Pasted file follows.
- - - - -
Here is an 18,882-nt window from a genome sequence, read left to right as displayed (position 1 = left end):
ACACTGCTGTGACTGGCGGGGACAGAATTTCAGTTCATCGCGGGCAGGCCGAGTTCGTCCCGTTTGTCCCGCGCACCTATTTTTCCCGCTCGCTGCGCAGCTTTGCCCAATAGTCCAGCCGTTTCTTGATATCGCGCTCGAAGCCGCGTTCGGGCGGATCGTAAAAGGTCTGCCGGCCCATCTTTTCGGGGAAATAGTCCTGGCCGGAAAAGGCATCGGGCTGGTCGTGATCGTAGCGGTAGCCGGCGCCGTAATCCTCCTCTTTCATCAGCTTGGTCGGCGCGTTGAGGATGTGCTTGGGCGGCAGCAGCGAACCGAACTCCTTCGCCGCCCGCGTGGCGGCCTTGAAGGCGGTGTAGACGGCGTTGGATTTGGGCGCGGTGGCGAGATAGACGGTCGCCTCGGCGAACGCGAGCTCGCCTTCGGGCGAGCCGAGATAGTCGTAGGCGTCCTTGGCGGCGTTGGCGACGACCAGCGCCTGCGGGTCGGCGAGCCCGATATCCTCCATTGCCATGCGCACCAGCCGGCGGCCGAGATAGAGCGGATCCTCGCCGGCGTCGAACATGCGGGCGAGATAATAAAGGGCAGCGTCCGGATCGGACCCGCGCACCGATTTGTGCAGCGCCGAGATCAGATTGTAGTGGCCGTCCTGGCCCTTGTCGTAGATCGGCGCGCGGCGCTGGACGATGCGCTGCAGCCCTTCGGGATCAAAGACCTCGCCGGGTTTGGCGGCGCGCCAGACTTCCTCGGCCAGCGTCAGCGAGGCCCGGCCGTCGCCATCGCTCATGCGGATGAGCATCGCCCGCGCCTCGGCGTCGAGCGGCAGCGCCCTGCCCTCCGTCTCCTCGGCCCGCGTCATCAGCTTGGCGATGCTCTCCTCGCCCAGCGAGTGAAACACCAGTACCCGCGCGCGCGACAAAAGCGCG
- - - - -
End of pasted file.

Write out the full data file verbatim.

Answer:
Here is an 18,882-nt window from a genome sequence, read left to right as displayed (position 1 = left end):
ACACTGCTGTGACTGGCGGGGACAGAATTTCAGTTCATCGCGGGCAGGCCGAGTTCGTCCCGTTTGTCCCGCGCACCTATTTTTCCCGCTCGCTGCGCAGCTTTGCCCAATAGTCCAGCCGTTTCTTGATATCGCGCTCGAAGCCGCGTTCGGGCGGATCGTAAAAGGTCTGCCGGCCCATCTTTTCGGGGAAATAGTCCTGGCCGGAAAAGGCATCGGGCTGGTCGTGATCGTAGCGGTAGCCGGCGCCGTAATCCTCCTCTTTCATCAGCTTGGTCGGCGCGTTGAGGATGTGCTTGGGCGGCAGCAGCGAACCGAACTCCTTCGCCGCCCGCGTGGCGGCCTTGAAGGCGGTGTAGACGGCGTTGGATTTGGGCGCGGTGGCGAGATAGACGGTCGCCTCGGCGAACGCGAGCTCGCCTTCGGGCGAGCCGAGATAGTCGTAGGCGTCCTTGGCGGCGTTGGCGACGACCAGCGCCTGCGGGTCGGCGAGCCCGATATCCTCCATTGCCATGCGCACCAGCCGGCGGCCGAGATAGAGCGGATCCTCGCCGGCGTCGAACATGCGGGCGAGATAATAAAGGGCAGCGTCCGGATCGGACCCGCGCACCGATTTGTGCAGCGCCGAGATCAGATTGTAGTGGCCGTCCTGGCCCTTGTCGTAGATCGGCGCGCGGCGCTGGACGATGCGCTGCAGCCCTTCGGGATCAAAGACCTCGCCGGGTTTGGCGGCGCGCCAGACTTCCTCGGCCAGCGTCAGCGAGGCCCGGCCGTCGCCATCGCTCATGCGGATGAGCATCGCCCGCGCCTCGGCGTCGAGCGGCAGCGCCCTGCCCTCCGTCTCCTCGGCCCGCGTCATCAGCTTGGCGATGCTCTCCTCGCCCAGCGAGTGAAACACCAGTACCCGCGCGCGCGACAAAAGCGCG